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Self control best way to govern


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Libertarianism is often described as the advocacy of maximum liberty and minimum government. The "maximum liberty" part is pretty easy to understand, once you really understand what liberty is. As long as your actions don't harm another person physically, and don't take or damage his personal property, you are within your rights to do anything. You are "at liberty" to proceed.

Thomas Jefferson put it this way: "Rightful liberty is unobstructed action according to our will within limits drawn around us by the equal rights of others." Unobstructed action within the equal rights of others. Smart man.

Just keep in mind that the other guy operates under the same "unobstructed action" whether either of you know it or not. His rights are equal and absolutely identical to yours. So, you'd probably be wise to include being nice in your decision to act.

The "minimum government" part is where the complications arise. This aspect even confuses a lot of libertarians. Just how much government is minimal? Half of what we have now? A strictly constitutional government?

No externally-imposed government, "State," at all? Ask a dozen libertarians and you're likely to get a dozen different answers. The only constant is that it would be a lot less than we are burdened with now. Even most "Repubmo-craticans" agree on that point.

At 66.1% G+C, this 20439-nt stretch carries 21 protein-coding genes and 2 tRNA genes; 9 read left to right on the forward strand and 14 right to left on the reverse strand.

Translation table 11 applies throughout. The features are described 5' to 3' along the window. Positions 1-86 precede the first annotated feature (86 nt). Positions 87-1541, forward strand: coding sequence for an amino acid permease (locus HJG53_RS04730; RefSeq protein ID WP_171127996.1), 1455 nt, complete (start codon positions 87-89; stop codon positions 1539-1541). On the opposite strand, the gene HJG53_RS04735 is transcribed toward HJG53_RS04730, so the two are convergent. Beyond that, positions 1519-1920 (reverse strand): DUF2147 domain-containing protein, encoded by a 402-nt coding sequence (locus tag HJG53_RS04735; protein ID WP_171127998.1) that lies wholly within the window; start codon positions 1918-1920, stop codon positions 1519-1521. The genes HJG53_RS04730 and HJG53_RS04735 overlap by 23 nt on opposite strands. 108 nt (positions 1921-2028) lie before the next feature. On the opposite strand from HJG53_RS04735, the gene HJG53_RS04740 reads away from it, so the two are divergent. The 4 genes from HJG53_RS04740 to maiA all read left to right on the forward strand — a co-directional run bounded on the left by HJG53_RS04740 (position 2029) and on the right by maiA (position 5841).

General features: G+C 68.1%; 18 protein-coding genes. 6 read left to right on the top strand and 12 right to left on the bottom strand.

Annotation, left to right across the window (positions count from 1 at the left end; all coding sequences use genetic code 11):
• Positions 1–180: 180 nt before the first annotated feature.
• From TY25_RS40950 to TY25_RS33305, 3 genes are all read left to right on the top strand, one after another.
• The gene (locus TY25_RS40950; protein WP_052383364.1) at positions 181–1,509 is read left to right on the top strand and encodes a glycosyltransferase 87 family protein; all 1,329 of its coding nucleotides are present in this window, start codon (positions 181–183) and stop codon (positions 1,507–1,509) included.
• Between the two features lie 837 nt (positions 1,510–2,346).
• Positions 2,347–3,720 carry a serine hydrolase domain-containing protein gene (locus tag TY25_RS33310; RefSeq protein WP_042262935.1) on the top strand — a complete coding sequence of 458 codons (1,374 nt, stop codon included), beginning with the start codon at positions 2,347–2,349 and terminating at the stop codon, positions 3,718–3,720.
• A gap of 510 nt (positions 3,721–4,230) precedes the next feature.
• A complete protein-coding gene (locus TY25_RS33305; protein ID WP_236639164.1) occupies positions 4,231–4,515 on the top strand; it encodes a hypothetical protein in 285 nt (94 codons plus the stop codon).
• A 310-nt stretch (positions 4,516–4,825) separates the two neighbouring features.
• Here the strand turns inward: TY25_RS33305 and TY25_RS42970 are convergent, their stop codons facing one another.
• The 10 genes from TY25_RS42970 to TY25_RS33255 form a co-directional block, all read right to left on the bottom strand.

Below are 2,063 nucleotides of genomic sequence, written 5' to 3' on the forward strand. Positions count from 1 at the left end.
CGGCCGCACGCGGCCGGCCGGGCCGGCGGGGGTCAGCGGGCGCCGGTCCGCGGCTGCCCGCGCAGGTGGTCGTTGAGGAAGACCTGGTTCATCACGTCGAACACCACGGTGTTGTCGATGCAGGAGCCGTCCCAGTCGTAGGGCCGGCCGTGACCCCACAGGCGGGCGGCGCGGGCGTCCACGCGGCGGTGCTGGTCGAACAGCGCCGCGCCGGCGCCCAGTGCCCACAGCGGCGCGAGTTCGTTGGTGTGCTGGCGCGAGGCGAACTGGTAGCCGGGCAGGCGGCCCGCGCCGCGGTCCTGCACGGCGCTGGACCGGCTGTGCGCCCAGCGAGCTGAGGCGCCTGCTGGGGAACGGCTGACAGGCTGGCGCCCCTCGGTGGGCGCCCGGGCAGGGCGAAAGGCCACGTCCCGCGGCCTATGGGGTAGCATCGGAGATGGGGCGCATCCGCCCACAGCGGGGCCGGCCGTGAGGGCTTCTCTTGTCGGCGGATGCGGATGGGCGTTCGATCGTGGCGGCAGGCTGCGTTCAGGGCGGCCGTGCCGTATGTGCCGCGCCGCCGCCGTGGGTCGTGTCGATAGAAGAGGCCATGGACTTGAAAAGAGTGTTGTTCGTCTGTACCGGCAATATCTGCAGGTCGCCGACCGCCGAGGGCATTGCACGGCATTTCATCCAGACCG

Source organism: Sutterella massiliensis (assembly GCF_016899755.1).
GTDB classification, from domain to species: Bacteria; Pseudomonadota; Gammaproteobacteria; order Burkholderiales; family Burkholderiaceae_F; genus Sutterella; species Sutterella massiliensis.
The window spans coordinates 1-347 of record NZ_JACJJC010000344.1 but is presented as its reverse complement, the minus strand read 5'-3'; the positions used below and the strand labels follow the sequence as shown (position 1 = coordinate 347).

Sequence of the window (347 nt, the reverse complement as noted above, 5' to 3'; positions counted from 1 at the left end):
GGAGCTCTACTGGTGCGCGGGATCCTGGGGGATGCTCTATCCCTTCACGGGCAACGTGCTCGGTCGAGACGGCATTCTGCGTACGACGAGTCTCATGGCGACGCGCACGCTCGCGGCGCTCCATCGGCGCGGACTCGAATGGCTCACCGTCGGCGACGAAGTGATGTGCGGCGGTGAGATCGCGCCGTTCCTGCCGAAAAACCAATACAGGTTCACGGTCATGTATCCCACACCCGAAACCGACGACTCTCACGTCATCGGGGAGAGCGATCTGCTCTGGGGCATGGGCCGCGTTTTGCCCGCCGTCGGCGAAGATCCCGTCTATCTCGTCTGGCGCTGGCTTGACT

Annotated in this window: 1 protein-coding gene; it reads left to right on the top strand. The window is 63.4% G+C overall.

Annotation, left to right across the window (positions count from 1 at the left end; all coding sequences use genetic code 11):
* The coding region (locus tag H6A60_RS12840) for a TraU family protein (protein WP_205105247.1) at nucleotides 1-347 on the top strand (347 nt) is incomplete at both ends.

Contention does arise, though. For one thing, some people operate under the belief that you can't have liberty without a government holding back other people to prevent them from violating your liberty. Others point out that no one other than government is a real threat to your liberty.

The only kind of government that has ever worked, or ever will, is self control.

You can't govern bad people, and you don't need to govern good people — they govern themselves. So it seems a waste of time and energy to keep pursuing something that is so pointless and unnecessary, and doomed to fail in its stated goal. Not to mention all the time, money, and lives this pointless pursuit has destroyed.

Of course, this means that if you fail to govern yourself you give someone else a justification for defending himself and his property against you. He would be well within his rights, even if the "law" doesn't agree. This principle operates the same whether you accept libertarianism or not. Reality is funny that way.

Kent McManigal is a freelance writer who sometimes offers commentary on our websites. Contact him at:

[email protected]


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